Michelin Helps Move an Airless OE Car Tire Closer to Reality
When will an airless tire appear as original equipment on an automobile? If Groupe Michelin and General Motors Corp. have their way, it could be within the next five years.
At its 2019 Movin’On Summit in Montreal, Michelin and GM announced a joint research agreement under which the companies intend "to validate" the Michelin UPTIS Prototype tire, with the goal of introducing UPTIS on passenger models as early as 2024.
Later this year, the companies will initiate real-world testing of UPTIS (Unique Puncture-proof Tire System) on a test fleet of Chevrolet Bolt EV vehicles in Michigan. Because UPTIS is airless, the the wheel assembly eliminates the dangerous risk of flat tires and blowouts. In turn, society at large benefits from "extraordinary environmental savings" through reduced use of raw materials for replacement tire or spare tire production.
2017 Movin'On Summit
The Michelin prototype was introduced at the 2017 summit, also held in Montreal.
The company says the tire and its technology represent major advancements toward achieving its Vision concept, and illustrate Michelin’s strategy for research and development in sustainable mobility. There are four main pillars of innovation associated with the Vision concept: airless, connected, 3D-printed and 100% sustainable (entirely renewable or biosourced materials).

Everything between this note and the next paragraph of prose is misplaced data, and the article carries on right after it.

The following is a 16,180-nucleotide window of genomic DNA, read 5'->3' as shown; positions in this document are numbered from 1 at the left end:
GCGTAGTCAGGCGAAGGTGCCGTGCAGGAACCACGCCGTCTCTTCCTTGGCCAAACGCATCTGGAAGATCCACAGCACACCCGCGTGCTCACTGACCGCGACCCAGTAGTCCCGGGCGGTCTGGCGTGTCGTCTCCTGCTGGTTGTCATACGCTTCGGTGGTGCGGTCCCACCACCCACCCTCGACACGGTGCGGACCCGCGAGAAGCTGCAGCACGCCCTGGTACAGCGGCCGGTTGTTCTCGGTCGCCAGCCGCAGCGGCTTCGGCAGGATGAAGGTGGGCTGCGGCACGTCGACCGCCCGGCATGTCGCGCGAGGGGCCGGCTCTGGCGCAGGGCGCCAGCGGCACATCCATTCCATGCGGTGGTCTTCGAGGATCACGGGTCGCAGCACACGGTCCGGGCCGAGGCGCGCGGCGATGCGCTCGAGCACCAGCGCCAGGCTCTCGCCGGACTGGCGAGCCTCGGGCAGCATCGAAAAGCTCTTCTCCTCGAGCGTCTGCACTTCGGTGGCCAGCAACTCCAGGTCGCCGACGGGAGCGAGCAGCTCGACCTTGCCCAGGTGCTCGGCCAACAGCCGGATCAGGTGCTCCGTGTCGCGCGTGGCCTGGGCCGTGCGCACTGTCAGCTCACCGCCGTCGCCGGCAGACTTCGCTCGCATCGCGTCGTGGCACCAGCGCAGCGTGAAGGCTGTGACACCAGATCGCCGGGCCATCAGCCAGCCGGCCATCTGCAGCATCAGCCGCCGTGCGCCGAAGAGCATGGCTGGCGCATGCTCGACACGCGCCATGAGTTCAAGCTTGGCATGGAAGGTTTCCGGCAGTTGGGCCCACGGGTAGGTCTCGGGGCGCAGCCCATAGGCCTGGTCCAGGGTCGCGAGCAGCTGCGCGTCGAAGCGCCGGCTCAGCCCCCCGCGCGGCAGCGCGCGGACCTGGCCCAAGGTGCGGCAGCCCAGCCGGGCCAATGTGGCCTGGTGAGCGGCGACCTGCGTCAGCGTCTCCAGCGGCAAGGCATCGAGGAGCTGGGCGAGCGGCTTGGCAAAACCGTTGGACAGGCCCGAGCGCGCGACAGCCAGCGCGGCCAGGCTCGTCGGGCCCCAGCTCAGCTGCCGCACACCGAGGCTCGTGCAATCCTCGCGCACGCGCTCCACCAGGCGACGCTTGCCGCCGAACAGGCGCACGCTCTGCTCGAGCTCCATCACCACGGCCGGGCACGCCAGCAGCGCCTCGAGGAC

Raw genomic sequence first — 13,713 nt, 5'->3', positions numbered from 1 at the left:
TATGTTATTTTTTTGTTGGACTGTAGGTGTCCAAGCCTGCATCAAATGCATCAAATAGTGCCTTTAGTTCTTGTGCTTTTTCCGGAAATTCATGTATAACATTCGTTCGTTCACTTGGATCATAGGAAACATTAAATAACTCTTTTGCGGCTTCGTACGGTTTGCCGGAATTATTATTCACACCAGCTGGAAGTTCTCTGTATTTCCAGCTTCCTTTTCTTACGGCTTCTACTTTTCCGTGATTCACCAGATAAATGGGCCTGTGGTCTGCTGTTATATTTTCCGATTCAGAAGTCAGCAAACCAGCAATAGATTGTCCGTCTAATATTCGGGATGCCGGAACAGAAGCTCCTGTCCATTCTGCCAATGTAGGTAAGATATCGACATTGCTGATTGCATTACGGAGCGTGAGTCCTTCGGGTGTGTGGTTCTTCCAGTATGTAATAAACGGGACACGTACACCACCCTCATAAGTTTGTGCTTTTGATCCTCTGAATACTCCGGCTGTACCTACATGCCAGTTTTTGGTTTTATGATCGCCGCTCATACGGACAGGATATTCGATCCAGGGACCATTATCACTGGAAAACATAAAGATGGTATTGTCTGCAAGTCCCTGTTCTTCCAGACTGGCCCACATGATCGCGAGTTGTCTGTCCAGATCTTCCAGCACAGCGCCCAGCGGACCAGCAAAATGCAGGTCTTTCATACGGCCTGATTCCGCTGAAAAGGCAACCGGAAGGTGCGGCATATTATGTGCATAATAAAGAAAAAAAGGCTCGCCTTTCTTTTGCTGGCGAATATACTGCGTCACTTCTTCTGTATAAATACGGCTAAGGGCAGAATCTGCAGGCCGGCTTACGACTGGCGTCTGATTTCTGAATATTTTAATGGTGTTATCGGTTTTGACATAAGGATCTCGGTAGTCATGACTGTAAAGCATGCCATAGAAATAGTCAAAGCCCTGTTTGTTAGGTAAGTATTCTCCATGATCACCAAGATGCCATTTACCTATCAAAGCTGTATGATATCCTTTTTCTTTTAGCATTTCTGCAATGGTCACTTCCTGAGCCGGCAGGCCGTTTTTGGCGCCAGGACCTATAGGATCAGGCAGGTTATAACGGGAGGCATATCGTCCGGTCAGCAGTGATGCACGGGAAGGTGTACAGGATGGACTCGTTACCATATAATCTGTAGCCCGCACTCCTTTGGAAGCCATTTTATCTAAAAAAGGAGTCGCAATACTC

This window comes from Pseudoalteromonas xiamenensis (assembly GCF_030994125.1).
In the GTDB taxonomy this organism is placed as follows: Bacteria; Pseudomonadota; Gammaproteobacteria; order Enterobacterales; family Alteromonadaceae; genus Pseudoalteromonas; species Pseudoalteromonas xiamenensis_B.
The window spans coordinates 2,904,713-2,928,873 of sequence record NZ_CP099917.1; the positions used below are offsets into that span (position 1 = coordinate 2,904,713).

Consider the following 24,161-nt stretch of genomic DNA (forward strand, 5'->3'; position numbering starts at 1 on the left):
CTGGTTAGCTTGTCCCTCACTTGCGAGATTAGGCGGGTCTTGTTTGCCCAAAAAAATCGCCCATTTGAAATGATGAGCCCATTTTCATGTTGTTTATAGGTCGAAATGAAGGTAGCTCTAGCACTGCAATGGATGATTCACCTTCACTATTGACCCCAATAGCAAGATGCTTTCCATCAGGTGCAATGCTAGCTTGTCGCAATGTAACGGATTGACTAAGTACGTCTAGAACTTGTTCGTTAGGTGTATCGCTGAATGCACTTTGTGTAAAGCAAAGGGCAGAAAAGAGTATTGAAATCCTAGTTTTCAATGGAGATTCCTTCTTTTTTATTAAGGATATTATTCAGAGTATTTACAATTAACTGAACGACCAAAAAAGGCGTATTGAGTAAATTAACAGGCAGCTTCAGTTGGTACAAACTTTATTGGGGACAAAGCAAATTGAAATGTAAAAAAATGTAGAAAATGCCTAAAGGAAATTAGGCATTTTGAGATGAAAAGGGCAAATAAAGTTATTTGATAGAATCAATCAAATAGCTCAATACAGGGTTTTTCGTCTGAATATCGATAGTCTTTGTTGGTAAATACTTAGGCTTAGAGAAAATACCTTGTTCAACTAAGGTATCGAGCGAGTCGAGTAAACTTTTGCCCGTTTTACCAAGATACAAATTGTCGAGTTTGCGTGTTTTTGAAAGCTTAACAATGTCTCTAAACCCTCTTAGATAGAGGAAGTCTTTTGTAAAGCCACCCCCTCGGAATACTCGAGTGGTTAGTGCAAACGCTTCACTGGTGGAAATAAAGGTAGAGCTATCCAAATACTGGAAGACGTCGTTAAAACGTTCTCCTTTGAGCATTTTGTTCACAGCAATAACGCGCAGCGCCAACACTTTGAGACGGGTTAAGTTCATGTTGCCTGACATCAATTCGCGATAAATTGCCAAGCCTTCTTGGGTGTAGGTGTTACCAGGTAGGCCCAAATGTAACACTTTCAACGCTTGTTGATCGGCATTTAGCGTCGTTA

“UPTIS demonstrates that Michelin’s vision for a future of sustainable mobility is clearly an achievable dream,” says Florent Menegaux, Groupe Michelin CEO. “Through work with strategic partners like GM, who share our ambitions for transforming mobility, we can seize the future today.”
“UPTIS is an ideal fit for propelling the automotive industry into the future and a great example of how our customers benefit when we collaborate and innovate with our supplier partners,” adds Steve Kiefer, GM's senior vice president, global purchasing and supply chain.
The UPTIS Prototype is re-engineered for today’s passenger vehicles, and it is also well suited to emerging forms of mobility, says Michelin. "The vehicles and fleets of tomorrow -- whether autonomous, all-electric, shared service or other applications -- will demand near-zero maintenance from the tire to maximize their operating capabilities."
The prototype features "ground-breaking improvements in architecture and composite materials, which enable UPTIS to bear the car’s weight at road-going speeds." These innovations combine to eliminate compressed air to support the vehicle’s load, and result in extroardinary environmental savings.
Michelin estimates approximately 200 million tires worldwide are scrapped prematurely every year as a result of punctures, damage from road hazards or improper air pressure that causes uneven wear.
For more information, check out this first-hand report from Roselynne Reyes, associate editor of our sister publication, Automotive Fleet: "Michelin, GM Show Airless Tire Prototype."